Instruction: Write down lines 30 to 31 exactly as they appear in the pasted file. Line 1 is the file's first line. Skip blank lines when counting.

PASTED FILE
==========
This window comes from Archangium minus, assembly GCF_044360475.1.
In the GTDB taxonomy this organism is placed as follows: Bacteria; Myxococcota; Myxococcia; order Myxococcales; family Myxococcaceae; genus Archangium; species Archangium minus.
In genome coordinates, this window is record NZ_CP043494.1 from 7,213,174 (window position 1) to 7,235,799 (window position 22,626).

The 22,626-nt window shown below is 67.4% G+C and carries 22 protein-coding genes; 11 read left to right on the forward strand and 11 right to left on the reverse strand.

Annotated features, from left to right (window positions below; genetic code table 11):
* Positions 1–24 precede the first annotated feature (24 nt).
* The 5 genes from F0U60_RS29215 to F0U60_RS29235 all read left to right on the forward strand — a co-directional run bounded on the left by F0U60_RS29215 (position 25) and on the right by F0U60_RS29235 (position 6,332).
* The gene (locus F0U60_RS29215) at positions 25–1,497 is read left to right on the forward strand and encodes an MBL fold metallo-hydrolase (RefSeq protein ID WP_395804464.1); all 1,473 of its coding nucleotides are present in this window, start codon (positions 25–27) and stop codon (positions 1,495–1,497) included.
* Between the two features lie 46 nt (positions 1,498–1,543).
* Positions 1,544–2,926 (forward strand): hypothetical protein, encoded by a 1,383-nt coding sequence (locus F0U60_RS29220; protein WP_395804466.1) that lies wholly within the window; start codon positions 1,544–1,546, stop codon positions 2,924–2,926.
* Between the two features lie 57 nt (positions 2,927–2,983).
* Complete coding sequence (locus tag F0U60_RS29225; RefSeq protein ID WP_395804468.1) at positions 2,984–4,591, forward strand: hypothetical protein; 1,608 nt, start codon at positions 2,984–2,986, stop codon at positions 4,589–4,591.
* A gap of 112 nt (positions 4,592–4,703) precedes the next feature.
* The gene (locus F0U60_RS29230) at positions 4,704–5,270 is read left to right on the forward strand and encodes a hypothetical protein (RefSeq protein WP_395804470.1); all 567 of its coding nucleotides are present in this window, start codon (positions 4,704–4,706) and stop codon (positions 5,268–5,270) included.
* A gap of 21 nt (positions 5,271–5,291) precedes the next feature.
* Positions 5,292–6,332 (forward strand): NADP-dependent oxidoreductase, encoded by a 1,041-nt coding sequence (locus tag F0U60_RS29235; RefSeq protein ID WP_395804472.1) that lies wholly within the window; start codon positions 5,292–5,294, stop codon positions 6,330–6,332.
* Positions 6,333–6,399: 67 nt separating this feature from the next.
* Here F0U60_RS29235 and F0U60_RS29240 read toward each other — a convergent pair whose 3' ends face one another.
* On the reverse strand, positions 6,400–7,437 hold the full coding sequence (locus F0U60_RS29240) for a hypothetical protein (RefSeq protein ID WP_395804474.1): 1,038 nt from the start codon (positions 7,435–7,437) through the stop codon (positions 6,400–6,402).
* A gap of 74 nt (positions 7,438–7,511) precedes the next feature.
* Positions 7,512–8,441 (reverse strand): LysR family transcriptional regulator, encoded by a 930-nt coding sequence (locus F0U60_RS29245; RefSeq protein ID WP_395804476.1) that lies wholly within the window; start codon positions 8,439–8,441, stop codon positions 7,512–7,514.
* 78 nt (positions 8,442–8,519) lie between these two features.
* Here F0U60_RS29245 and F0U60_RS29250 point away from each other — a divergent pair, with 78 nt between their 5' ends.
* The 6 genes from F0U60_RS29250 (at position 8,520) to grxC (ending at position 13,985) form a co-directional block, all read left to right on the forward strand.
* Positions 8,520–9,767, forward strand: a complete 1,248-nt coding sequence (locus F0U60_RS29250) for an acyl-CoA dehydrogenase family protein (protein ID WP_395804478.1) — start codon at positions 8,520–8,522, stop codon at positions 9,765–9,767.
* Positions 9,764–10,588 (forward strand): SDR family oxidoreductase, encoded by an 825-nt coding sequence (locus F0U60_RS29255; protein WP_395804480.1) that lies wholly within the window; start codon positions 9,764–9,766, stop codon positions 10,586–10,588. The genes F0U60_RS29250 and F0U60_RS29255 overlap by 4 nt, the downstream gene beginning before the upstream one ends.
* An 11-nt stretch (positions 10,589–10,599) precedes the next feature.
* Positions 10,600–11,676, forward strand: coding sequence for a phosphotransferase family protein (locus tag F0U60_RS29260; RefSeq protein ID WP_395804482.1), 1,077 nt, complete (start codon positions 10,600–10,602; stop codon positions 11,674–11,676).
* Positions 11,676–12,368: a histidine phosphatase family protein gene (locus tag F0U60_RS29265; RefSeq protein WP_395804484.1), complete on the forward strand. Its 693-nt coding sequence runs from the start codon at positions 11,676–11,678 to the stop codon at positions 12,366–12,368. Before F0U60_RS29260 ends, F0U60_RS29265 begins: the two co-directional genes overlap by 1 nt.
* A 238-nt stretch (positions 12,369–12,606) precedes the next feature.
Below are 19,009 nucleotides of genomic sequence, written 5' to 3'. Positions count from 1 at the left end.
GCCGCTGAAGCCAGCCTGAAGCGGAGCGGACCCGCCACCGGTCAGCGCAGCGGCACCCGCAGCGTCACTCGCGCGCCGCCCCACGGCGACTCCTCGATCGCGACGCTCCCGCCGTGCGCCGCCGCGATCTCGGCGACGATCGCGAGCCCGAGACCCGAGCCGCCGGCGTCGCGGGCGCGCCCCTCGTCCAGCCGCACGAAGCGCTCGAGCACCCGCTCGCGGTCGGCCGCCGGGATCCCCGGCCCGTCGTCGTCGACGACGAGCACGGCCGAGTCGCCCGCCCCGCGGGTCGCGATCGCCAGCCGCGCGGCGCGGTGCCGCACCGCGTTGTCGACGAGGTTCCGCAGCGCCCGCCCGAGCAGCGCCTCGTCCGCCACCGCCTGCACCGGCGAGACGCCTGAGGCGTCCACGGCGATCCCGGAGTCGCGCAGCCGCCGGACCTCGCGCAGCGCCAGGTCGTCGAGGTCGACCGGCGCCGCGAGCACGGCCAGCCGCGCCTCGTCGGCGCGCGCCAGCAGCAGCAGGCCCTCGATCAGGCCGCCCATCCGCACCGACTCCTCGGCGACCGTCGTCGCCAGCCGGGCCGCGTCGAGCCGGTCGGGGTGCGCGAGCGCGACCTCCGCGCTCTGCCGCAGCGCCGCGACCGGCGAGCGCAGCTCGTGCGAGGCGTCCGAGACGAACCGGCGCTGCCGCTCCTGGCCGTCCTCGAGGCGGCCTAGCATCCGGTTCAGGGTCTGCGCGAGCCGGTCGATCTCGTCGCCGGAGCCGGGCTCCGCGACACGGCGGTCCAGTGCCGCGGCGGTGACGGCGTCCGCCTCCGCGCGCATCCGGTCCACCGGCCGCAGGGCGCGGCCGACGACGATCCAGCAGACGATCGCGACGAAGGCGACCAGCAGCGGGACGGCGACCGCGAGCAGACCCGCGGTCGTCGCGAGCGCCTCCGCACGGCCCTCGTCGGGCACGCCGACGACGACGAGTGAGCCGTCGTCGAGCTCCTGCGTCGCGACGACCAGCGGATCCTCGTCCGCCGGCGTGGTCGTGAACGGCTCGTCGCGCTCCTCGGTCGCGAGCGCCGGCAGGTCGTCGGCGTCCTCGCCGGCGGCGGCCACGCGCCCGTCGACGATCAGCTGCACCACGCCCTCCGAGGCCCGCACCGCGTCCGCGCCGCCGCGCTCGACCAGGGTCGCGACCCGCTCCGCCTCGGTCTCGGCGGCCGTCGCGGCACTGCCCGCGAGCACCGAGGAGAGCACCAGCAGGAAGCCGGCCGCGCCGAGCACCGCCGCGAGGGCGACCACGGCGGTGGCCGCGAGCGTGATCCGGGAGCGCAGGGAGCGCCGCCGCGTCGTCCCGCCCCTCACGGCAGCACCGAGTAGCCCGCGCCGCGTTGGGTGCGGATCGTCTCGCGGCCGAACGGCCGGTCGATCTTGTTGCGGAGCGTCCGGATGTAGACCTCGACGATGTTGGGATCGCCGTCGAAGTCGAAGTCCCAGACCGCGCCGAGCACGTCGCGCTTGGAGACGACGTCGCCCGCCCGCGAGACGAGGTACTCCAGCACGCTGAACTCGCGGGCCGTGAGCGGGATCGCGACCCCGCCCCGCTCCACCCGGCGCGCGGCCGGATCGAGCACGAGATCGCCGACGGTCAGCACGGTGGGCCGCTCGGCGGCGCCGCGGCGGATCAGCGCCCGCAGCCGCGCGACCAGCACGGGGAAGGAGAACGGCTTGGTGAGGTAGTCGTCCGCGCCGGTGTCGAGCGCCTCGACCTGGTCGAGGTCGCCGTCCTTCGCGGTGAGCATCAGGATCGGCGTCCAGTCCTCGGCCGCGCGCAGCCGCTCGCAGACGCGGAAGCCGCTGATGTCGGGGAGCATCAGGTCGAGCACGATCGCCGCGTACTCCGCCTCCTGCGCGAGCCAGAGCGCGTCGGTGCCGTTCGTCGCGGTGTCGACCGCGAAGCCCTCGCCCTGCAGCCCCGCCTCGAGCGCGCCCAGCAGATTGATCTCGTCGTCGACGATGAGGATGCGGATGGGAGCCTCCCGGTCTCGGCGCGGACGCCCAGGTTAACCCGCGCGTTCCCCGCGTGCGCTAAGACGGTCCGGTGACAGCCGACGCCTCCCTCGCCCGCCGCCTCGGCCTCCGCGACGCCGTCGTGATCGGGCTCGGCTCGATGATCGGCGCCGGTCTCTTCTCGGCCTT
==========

* A 238-nt stretch (positions 12,369–12,606) precedes the next feature.
Below are 19,009 nucleotides of genomic sequence, written 5' to 3'. Positions count from 1 at the left end.